Emotion

1 (a) obsolete : Disturbance; (b): Excitement
2 (a): the affective aspect of consciousness : feeling; (b): a state of feeling; (c): a conscious mental reaction (as anger or fear) subjectively experienced as strong feeling usually directed toward a specific object and typically accompanied by physiological and behavorial changes in the body

Source: www.merriam-webster.com

Etymology

Emotion (n.): 1570s, “a (social) moving, stirring, agitation,” from Middle French émotion (16c.), from Old French emouvoirstir up” (12c.), from Latin emoveremove out, remove, agitate,” from assimilated form of ex-out” + movereto move.” Sense of “strong feeling” is first recorded 1650s; extended to any feeling by 1808.

Source: www.etymonline.com

Wisdom

“All the knowledge I possess everyone else can acquire, but my heart is all my own.”

Johann Wolfgang von Goethe (1749-1832, German poet, playwright, novelist, scientist, statesman, theatre director, critic, and amateur artist, considered the greatest German literary figure of the modern era.)

Bio Source:

www.britannica.com/biography/Johann-Wolfgang-von-Goethe

“The best and most beautiful things in the world cannot be seen or even touched. They must be felt with the heart”

Helen Keller (1880-1968, Educator, Journalist, who overcame the adversity of being blind and death to become one of 20th century’s leading humanitarians, as well as the co-founder of the ACLU)

Bio Source:

www.biography.com/people/helen-keller-9361967

“But feelings can't be ignored, no matter how unjust or ungrateful they seem.”

Anne Frank (1929-1945, Jewish girl and teen writer who had to go into hiding during World War Two to avoid the Nazis, world famous for writing the diary she wrote)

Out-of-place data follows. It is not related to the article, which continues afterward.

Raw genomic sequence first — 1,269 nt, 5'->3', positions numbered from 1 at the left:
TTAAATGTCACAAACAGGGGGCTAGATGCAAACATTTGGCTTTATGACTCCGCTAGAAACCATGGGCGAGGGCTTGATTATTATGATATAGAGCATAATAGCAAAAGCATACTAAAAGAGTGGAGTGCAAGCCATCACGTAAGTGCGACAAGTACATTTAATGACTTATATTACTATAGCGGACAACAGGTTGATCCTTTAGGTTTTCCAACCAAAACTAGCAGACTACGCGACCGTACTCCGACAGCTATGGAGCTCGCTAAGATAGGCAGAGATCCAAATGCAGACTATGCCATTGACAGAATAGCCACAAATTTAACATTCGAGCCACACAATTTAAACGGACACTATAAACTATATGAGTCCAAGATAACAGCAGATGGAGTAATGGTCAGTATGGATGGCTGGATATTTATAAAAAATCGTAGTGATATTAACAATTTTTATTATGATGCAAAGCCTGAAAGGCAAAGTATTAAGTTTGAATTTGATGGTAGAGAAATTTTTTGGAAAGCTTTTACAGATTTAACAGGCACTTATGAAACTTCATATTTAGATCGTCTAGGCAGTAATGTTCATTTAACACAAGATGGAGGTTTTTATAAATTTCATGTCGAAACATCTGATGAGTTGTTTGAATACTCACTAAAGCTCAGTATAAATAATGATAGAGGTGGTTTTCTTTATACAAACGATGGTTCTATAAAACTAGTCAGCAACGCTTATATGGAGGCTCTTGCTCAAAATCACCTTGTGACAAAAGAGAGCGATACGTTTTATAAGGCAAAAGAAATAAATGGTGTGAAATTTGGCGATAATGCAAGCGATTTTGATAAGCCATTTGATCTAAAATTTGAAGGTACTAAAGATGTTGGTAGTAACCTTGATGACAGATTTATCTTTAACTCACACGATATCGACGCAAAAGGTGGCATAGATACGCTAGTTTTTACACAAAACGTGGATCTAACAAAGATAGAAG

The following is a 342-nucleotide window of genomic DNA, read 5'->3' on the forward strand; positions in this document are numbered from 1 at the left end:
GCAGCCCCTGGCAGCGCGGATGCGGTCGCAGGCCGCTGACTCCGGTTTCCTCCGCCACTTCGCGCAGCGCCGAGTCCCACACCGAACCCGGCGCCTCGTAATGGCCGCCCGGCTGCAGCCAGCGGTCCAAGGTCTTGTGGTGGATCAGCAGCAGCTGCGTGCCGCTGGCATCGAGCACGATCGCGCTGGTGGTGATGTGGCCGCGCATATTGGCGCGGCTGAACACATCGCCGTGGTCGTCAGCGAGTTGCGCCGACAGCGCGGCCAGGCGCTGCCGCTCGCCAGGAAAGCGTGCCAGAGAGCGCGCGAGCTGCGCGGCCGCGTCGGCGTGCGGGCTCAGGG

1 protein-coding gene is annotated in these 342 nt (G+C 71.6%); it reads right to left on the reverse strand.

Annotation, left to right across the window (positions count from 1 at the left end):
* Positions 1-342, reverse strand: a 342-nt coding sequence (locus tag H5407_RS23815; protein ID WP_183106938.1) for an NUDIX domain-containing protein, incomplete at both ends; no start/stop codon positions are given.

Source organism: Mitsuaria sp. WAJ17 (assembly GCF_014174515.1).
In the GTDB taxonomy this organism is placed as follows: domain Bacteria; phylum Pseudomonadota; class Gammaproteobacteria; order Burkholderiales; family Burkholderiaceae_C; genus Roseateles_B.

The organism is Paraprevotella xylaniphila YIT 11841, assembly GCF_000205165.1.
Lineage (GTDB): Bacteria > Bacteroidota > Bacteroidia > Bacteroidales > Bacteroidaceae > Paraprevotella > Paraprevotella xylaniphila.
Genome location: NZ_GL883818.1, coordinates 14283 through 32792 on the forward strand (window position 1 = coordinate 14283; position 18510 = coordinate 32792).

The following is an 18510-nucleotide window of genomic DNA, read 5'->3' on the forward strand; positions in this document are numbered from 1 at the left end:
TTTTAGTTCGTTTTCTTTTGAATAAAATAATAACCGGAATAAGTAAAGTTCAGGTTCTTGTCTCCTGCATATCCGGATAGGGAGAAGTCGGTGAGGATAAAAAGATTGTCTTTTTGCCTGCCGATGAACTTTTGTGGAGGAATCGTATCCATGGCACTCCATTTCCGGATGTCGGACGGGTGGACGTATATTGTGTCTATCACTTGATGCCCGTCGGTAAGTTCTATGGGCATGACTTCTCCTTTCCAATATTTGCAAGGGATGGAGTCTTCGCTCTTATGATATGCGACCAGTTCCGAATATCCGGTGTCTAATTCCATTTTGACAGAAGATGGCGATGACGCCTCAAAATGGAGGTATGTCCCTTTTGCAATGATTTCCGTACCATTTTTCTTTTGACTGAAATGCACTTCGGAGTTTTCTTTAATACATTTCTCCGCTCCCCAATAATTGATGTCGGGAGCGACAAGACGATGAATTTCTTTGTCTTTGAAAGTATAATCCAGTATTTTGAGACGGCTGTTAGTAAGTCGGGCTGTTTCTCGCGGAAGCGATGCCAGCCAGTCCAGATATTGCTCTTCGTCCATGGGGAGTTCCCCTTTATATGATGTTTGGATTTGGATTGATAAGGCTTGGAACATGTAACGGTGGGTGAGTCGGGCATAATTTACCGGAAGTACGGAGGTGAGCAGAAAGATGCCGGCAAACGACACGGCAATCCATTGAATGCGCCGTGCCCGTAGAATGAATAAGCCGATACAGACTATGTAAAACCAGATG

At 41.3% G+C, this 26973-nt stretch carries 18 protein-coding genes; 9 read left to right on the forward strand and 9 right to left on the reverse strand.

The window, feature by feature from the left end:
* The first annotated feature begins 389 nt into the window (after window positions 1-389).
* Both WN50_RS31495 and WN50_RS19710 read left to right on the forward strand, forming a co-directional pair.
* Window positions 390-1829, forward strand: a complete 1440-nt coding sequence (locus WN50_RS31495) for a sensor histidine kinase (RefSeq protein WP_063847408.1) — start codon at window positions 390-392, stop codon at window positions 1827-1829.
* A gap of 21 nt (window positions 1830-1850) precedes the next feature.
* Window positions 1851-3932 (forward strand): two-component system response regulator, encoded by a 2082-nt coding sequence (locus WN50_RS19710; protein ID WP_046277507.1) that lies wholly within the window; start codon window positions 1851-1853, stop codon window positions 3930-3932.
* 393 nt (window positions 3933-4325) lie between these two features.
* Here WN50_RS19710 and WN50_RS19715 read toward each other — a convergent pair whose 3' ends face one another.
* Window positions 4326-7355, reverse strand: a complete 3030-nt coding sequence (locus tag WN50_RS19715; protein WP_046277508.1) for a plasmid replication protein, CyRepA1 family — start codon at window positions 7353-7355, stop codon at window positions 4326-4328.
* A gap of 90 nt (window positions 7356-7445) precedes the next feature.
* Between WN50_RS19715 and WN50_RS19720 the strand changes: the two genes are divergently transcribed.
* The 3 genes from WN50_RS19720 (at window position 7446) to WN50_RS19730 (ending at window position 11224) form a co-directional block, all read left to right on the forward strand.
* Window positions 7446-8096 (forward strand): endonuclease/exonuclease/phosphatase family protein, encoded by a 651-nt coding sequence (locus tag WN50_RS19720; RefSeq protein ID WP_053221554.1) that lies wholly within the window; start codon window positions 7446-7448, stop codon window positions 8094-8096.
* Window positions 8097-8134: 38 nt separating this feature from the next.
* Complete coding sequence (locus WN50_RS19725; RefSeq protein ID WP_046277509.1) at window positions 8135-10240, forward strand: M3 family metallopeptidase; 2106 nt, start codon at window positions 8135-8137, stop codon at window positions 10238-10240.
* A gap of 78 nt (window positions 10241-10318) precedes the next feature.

Bio Source:

www.annefrank.org/en/Anne-Frank/

“It is a grave injustice to a child or adult to insist that they stop crying. One can comfort a person who is crying which enables him to relax and makes further crying unnecessary; but to humiliate a crying child is to increase his pain, and augment his rigidity. We stop other people from crying because we cannot stand the sounds and movements of their bodies. It threatens our own rigidity. It induces similar feelings in ourselves which we dare not express and it evokes a resonance in our own bodies which we resist.”

Alexander Lowen (1910-2008, American physician and psychotherapist; father of Bioenergetics Analysis, a form of mind-body psychotherapy)

Bio Source:

www.lowenfoundation.org/#!about-alexander-lowen/cmf5

“Anger ... it's a paralyzing emotion ... you can't get anything done. People sort of think it's an interesting, passionate, and igniting feeling — I don't think it's any of that — it's helpless ... it's absence of control — and I need all of my skills, all of the control, all of my powers ... and anger doesn't provide any of that — I have no use for it whatsoever."

Toni Morrison (b. 1931, a Nobel Prize- and Pulitzer Prize-winning American novelist, editor, playwright, and literary critic, best known for her novels, “The Bluest Eye,” “Song of Solomon,” “Beloved, and “A Mercy”)

Bio Source:

www.biography.com/people/toni-morrison-9415590

“Resentment is often a woman's inner signal that she has been ignoring an important God-given responsibility - that of making choices.”

Brenda Waggoner (licensed counselor and author of “Fairy Tale Faith,” “The Myth of the Submissive Christian Woman,” and “The Velveteen Woman: Becoming Real Through God’s Transforming Love”)

Bio Source:

therapists.psychologytoday.com/rms/name/Brenda_S._Waggoner_MS,LPC,NBCC_Richardson_Texas_49466